The thoracic spine is a rigid segment. The additional support provided by its articulation with the rib cage imparts a stiffness to the thoracic spine 2.5 times that of the ligamentous spine alone. Relative to other regions of the vertebral column, a large force is necessary to overcome the intrinsic stability of the thoracic spine. While injury to the thoracic spine is less common than in other regions, when it does occur it is usually significant. The spinal canal is narrower than that found in either the cervical or lumbar spine. The large spinal cord diameter relative to canal diameter increases the risk of cord injury. When cord injuries occur, most are neurologically complete. Of additional importance is the association between fractures of the thoracic spine and severe pulmonary injuries, including mediastinal hemorrhage. Patients with blunt chest trauma and mediastinal widening should be evaluated for both aortic and thoracic spine injuries. 4
The spine is divided into alternating mobile and fixed segments. The thoracolumbar junction (T11-L2) is considered a transitional zone between the fixed thoracic and mobile lumbar regions. This distinction is important because the transitional zones sustain the greatest amount of stress during motion. These areas are most vulnerable to traumatic injuries. In addition to this change in bony anatomy, the thoracolumbar junction serves as the level of transition from the end of the spinal cord (about L1) to the nerve roots of the cauda equina. Relative to the thoracic spine, the width of the spinal canal is greater. Despite a large number of vertebral injuries at the thoracolumbar junction, most are associated with normal neurologic exams or incomplete neurologic findings.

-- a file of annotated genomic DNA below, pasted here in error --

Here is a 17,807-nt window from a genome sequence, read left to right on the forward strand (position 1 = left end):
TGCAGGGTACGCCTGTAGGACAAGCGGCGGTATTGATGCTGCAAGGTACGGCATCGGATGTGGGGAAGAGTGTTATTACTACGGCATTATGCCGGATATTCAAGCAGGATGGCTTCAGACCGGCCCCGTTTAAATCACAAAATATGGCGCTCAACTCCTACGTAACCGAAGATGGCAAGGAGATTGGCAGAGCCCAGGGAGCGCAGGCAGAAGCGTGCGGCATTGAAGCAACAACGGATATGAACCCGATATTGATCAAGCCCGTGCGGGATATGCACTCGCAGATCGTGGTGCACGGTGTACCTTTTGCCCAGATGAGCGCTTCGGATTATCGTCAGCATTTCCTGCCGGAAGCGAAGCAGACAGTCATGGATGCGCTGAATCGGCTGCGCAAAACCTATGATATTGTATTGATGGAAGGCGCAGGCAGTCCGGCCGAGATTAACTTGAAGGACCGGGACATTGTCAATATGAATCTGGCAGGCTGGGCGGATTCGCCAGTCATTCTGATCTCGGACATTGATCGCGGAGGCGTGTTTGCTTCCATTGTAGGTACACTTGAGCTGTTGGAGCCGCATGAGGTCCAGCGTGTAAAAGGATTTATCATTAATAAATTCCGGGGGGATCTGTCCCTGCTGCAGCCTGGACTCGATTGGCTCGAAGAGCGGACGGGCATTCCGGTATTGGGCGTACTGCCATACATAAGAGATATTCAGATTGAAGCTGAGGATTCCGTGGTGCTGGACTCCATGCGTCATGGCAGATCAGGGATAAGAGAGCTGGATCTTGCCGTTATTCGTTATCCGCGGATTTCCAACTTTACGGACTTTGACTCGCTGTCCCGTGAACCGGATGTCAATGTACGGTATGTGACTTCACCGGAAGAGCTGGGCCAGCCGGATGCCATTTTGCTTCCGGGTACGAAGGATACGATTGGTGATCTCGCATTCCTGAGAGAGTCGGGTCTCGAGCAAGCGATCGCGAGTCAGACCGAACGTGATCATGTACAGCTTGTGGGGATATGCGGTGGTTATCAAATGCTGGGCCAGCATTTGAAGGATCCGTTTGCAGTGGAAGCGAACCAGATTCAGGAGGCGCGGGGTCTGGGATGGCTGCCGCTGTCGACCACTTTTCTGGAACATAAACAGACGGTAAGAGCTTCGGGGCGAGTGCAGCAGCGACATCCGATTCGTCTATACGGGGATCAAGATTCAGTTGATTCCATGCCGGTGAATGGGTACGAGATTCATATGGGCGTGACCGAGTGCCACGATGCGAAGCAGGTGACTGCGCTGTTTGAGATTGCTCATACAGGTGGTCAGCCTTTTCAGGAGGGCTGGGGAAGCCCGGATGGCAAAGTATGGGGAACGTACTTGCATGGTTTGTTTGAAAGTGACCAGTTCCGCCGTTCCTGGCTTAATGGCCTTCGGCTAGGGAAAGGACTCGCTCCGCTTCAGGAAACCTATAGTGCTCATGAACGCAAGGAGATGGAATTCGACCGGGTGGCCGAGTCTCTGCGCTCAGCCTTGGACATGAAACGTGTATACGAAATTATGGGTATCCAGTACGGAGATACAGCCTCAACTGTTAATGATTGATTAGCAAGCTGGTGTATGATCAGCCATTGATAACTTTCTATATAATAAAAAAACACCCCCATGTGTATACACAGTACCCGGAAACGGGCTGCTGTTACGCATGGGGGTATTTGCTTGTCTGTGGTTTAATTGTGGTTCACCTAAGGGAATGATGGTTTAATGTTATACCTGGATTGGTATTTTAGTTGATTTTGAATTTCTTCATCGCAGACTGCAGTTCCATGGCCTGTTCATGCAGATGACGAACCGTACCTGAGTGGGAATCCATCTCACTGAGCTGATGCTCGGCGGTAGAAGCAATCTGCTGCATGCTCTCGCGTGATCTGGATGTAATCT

Relative to the thoracic and thoracolumbar regions, the lower lumbar spine is the most mobile. Isolated fractures of the lower lumbar spine rarely result in complete neurologic injuries. When neurologic injuries occur, they are usually complete cauda equina lesions or isolated nerve root injuries.
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